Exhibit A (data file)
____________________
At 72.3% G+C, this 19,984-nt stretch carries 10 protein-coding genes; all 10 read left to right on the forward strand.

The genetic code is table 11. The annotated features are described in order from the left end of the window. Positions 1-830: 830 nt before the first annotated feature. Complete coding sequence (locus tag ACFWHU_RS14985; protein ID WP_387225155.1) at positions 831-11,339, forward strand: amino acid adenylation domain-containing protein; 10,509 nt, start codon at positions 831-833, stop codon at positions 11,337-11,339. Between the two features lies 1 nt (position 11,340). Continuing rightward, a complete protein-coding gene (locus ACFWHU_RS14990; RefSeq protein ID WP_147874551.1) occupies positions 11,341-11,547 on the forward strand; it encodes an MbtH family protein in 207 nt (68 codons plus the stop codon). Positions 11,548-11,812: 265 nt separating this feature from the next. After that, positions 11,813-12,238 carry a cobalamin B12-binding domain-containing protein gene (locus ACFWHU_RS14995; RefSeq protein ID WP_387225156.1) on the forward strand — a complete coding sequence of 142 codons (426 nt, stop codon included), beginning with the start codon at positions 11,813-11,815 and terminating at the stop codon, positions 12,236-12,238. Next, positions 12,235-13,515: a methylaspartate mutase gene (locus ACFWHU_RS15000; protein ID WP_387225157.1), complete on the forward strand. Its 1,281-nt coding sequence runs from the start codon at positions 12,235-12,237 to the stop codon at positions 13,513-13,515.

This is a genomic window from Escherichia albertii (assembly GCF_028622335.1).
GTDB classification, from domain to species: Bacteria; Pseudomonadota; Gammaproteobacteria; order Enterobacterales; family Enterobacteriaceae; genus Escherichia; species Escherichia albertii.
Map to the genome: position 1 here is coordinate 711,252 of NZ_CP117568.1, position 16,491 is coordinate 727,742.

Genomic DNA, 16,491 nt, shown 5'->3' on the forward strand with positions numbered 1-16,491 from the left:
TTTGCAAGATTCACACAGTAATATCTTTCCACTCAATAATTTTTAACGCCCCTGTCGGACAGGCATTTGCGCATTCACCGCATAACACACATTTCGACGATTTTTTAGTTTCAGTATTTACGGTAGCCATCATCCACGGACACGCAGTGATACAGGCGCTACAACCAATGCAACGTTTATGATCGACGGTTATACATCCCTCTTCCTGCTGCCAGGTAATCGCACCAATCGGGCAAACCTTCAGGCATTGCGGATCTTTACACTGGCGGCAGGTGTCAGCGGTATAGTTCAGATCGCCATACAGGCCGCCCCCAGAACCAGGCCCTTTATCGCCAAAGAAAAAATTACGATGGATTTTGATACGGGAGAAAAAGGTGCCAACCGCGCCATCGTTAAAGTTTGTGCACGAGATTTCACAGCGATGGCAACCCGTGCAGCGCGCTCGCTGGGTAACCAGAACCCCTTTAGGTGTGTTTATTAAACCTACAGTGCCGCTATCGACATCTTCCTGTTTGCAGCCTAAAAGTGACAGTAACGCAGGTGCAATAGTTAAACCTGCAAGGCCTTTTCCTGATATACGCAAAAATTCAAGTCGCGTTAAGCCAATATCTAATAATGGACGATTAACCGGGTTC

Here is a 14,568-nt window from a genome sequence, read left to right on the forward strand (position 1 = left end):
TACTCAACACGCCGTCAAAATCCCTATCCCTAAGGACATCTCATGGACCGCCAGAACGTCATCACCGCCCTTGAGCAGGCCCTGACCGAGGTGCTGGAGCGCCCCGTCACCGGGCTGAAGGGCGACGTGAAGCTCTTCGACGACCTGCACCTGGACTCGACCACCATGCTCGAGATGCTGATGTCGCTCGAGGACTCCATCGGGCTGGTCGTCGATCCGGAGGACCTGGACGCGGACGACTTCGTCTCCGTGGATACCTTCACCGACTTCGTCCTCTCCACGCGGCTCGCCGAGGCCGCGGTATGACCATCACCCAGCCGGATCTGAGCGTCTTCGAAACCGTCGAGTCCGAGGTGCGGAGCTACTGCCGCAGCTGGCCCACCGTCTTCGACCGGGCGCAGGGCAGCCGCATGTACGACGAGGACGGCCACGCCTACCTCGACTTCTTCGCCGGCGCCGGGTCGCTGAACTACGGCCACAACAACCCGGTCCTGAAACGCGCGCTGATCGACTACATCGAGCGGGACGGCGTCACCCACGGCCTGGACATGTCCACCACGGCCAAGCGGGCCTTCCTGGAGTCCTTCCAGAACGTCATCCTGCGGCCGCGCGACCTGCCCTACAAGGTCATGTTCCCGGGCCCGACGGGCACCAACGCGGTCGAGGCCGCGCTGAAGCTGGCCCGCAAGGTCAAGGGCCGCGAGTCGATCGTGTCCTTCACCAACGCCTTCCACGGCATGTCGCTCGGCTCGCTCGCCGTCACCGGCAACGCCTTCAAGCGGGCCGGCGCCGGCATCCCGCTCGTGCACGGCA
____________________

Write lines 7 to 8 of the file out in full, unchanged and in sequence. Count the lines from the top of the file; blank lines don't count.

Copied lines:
TTTGCAAGATTCACACAGTAATATCTTTCCACTCAATAATTTTTAACGCCCCTGTCGGACAGGCATTTGCGCATTCACCGCATAACACACATTTCGACGATTTTTTAGTTTCAGTATTTACGGTAGCCATCATCCACGGACACGCAGTGATACAGGCGCTACAACCAATGCAACGTTTATGATCGACGGTTATACATCCCTCTTCCTGCTGCCAGGTAATCGCACCAATCGGGCAAACCTTCAGGCATTGCGGATCTTTACACTGGCGGCAGGTGTCAGCGGTATAGTTCAGATCGCCATACAGGCCGCCCCCAGAACCAGGCCCTTTATCGCCAAAGAAAAAATTACGATGGATTTTGATACGGGAGAAAAAGGTGCCAACCGCGCCATCGTTAAAGTTTGTGCACGAGATTTCACAGCGATGGCAACCCGTGCAGCGCGCTCGCTGGGTAACCAGAACCCCTTTAGGTGTGTTTATTAAACCTACAGTGCCGCTATCGACATCTTCCTGTTTGCAGCCTAAAAGTGACAGTAACGCAGGTGCAATAGTTAAACCTGCAAGGCCTTTTCCTGATATACGCAAAAATTCAAGTCGCGTTAAGCCAATATCTAATAATGGACGATTAACCGGGTTC

Here is a 14,568-nt window from a genome sequence, read left to right on the forward strand (position 1 = left end):